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How Computer Games Destroy Your Self Esteem

January 6, 2015

It was subtle. I didn’t really see it at first. But once I figured out what was happening I decided to put a stop to it right there.

You play computer games. Of course you do. You are reading an online blog about technology and leadership. You have a smartphone and a computer and probably a tablet. And all of them came with some games.

Some of you are hard core. You play World of Warcraft. You build custom gaming machines. You have killed more enemies in Call of Duty than actually fought in WWII.

So, what’s the problem? How are computer games destroying self esteem? They are mindless entertainment right?

First, I also have a smartphone a bunch of computers and a tablet. I’ve stripped the games off everything except the iPad. And even then, I just have a couple simple games. I don’t play World of Warcraft for the same reason I don’t try crack cocaine: I’m afraid I might like it too much.

And I have a long history of computer games. I’m old enough to have bummed a ride down to the arcade and pumped quarters into Pacman, Galaga, Pole Position and a number of other first generation arcade games.

So, don’t think I’m anti-games. I’m really not. But, I came to a worrisome realization the other day. My iPad gets a copy of every game my kids download. I force them to use my AppleID as a way to keep track of what they are playing. I will generally try a game for a day or two and then clear it off. I’ve kept two, and they both illustrate the dangers to self esteem.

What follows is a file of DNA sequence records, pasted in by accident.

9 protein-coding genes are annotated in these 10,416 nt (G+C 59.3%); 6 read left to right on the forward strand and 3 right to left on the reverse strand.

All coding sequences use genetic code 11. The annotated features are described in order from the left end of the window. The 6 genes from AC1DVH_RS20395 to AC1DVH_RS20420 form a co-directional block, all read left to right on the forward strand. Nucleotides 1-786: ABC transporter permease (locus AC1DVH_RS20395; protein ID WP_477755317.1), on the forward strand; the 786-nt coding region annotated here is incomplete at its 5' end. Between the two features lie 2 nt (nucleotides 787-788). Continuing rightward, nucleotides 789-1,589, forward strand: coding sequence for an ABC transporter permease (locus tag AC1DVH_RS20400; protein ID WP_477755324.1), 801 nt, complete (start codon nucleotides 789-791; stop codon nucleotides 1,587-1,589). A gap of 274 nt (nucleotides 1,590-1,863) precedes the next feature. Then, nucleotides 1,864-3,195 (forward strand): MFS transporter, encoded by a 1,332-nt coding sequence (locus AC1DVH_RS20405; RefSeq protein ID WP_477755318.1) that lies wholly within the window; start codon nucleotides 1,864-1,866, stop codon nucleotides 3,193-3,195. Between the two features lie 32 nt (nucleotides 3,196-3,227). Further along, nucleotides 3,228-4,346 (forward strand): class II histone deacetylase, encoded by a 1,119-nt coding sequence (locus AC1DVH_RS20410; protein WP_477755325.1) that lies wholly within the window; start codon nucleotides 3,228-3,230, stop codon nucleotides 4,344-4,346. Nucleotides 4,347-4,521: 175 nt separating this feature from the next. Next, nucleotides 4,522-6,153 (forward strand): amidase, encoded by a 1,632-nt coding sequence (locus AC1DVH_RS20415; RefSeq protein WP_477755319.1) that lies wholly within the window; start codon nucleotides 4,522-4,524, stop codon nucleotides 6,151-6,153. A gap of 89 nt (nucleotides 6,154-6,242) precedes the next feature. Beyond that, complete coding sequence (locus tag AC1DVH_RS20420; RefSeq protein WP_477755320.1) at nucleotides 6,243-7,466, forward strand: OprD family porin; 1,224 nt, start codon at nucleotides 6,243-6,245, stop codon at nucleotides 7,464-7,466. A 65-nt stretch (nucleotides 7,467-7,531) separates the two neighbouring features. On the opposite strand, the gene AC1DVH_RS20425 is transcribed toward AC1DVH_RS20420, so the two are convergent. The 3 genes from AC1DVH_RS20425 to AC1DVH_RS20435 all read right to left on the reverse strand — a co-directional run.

First is Rope’n’Fly. You are a spiderman like character swinging through a two dimensional city. The challenges are that you can attempt maximum distance in a set amount of time. Or you can attempt maximum distance with a limited number of ropes. There are a couple other variations. The UI is actually kind of soothing as your avatar goes swinging through the city, effortlessly switching ropes from one building to the next until the number of ropes or the time runs out at which point you die. Every.single.time. You die. That’s how the game ends.

There’s an option where you can turn on blood and then you don’t just die, you splat. Every.single.time. There is no escape.

2048 is a tile game. You have a 4×4 grid and numbers appear, either a 2 or a 4. You combine like numbers to create bigger numbers. Two “2’s” will become a 4. You can combine two 4’s to get an 8 and so on. The object is to get two 1024 tiles and combine them into a 2048 tile.

It’s a nice computer geek game. It’s mindless enough that I can do it while on a really boring conference call, or while waiting for a bus. Simple. But, still it’s complex enough to be engaging. And it has the benefit of using the numbers dear to a geek’s heart. Who wants 1000 when you can have 1024? I eventually got to the point where I beat it. And that’s when I noticed the problem.


So, what’s the problem?

Look carefully at that screen. I just “won” the game. I got the 2048 tile.